7. Kansas is the most talented, gifted, and athletic team in the nation. It's amazing that they have lost eight games this season. I'm always telling both my kids "talent plus effort brings success." They are so tired of hearing it, but it's so true. Kansas got caught sleepwalking thru the first 25 minutes of Saturday's game. When Kansas comes to play - and they did the last 15 minutes -  watch out.

8. "Kansas plays thug ball - like you would see at a local YMCA." I didn't really notice this until my son pointed it out. But its so true. Kansas gave the Mountaineers an absolute beating in the paint. Anytime Staten or Harris drove to the basket, Kansas made them pay with shoves to the floor. Amazingly, the refs missed or chose to overlook numerous extracurricular shoves by the Jayhawks after they had already committed the foul. Not one time did the refs even review a play.

9. Bill Self is an excellent coach. Lots of commentary was made in my house regarding Self's decision to call his last remaining timeout with 17:23 to play. Self must have called into question his team's manhood, because the Jayhawks refused to quit and started playing like the nation's #8 ranked team. The last 17 minutes were excruciatingly painful to watch, as Kansas began to play defense. WVU had 64 points at that time and would score only 28 more the rest of the way. In the same time frame, Kansas scored 47 points to nearly pull off the comeback of the year. I could hardly stand to watch, even knowing the final outcome.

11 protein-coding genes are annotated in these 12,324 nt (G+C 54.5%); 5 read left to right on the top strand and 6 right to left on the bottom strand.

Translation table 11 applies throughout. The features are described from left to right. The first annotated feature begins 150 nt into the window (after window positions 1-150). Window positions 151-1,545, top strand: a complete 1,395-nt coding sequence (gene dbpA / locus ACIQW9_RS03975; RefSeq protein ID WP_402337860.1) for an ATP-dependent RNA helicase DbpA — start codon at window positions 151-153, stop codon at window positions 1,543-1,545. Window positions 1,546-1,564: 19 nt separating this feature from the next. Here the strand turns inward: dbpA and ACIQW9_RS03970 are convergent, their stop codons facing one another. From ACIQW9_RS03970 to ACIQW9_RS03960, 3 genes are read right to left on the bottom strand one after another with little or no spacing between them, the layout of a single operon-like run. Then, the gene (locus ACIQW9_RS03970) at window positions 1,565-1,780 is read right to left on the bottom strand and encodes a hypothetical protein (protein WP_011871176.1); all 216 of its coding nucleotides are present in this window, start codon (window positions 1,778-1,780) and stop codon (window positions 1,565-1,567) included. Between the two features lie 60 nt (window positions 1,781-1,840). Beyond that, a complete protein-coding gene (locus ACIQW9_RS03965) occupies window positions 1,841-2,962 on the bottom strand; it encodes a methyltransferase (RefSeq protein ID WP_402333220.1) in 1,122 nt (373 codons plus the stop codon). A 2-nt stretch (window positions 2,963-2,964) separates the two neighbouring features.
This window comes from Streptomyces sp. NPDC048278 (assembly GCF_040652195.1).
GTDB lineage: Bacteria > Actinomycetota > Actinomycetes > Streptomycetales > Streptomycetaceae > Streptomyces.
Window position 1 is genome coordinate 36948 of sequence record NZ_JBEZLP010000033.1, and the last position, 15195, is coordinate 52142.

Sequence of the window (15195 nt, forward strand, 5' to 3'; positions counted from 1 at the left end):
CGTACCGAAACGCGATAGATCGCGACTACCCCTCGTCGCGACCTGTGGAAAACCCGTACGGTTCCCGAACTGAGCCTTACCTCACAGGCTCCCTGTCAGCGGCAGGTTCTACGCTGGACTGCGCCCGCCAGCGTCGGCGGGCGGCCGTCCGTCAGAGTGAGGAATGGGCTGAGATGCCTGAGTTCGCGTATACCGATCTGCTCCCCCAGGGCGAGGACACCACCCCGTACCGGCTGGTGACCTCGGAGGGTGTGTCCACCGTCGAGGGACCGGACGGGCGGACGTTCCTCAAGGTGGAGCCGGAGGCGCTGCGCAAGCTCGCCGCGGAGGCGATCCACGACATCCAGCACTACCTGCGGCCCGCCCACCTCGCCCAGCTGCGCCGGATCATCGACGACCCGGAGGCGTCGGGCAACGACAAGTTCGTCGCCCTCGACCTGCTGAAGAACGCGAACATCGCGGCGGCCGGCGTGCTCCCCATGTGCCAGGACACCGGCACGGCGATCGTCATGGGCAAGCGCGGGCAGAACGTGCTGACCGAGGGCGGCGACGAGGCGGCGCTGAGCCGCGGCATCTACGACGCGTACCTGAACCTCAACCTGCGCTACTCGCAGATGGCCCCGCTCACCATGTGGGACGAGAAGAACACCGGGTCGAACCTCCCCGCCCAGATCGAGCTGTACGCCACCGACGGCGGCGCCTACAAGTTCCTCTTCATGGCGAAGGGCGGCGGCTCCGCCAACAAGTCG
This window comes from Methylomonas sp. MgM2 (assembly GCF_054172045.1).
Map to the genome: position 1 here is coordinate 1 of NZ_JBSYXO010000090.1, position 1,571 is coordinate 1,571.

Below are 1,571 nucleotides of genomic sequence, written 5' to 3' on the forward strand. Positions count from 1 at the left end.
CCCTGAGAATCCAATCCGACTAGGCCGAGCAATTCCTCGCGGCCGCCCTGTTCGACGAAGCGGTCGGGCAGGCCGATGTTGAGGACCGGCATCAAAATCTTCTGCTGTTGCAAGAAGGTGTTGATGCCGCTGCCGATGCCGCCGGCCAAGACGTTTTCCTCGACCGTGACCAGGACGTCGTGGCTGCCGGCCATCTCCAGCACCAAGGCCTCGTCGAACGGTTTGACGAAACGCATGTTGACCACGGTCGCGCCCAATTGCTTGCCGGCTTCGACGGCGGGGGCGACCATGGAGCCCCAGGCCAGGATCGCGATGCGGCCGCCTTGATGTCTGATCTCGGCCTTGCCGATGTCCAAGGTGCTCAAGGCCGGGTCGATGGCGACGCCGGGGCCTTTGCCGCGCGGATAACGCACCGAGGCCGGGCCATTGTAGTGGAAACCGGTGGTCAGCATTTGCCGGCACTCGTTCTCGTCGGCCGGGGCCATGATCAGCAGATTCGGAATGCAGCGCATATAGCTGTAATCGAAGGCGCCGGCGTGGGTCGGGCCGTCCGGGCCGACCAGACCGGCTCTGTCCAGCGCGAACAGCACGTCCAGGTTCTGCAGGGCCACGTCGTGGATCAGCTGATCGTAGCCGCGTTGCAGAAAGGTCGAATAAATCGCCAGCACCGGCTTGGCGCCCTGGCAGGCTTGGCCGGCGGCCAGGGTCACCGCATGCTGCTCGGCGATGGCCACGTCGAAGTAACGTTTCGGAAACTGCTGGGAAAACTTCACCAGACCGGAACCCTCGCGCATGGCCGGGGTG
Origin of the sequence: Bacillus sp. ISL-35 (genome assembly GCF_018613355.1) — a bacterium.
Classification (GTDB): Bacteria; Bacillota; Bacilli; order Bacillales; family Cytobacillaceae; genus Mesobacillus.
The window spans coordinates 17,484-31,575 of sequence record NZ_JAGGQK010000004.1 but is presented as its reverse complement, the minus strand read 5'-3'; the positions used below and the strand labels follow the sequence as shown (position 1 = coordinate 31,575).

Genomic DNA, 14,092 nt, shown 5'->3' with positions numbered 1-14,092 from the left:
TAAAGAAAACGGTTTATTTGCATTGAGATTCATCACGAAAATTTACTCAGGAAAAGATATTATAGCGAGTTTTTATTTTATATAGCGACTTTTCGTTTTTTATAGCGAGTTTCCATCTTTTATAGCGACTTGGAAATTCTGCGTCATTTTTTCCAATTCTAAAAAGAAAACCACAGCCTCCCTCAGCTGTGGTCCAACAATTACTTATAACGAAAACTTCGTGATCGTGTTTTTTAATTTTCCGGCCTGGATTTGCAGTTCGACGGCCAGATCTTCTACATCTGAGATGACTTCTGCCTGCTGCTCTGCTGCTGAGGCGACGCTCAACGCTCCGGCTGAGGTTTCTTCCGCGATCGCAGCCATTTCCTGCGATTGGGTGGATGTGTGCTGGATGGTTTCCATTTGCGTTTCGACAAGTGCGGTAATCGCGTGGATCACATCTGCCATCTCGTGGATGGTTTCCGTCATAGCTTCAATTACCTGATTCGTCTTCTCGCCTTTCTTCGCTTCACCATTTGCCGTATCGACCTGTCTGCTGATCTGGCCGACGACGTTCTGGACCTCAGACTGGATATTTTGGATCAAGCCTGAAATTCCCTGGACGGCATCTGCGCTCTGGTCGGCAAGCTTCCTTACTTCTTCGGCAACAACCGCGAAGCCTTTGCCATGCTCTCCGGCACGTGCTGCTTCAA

10. Bob Huggins is an even better coach. He doesn't have the McDonald's All-American team at his disposal, but Huggins coaches young men into great basketball players. Juwan Staten is another example of how Huggins' mentorship pays off. Staten lit up Kansas for 24 points, 9 assists and five rebounds. "Think Staten will leave for the draft, Dad?" That's the 2015 Final Four question. "I don't think so. Staten could use another year to improve his free throw shooting, field goal range and half-court defense." Hope I'm right about that answer so that, together, Huggins and Staten lead this team to college basketball's promised land.

As Mountaineer fans stormed the court, my son reminded me of Bob Huggins' prediction after the game in Lawrence. My son then repeated what he had said in his text before the game.

"I told you, Dad."

I'll be asking for another prediction prior to Thursday night's game against Texas.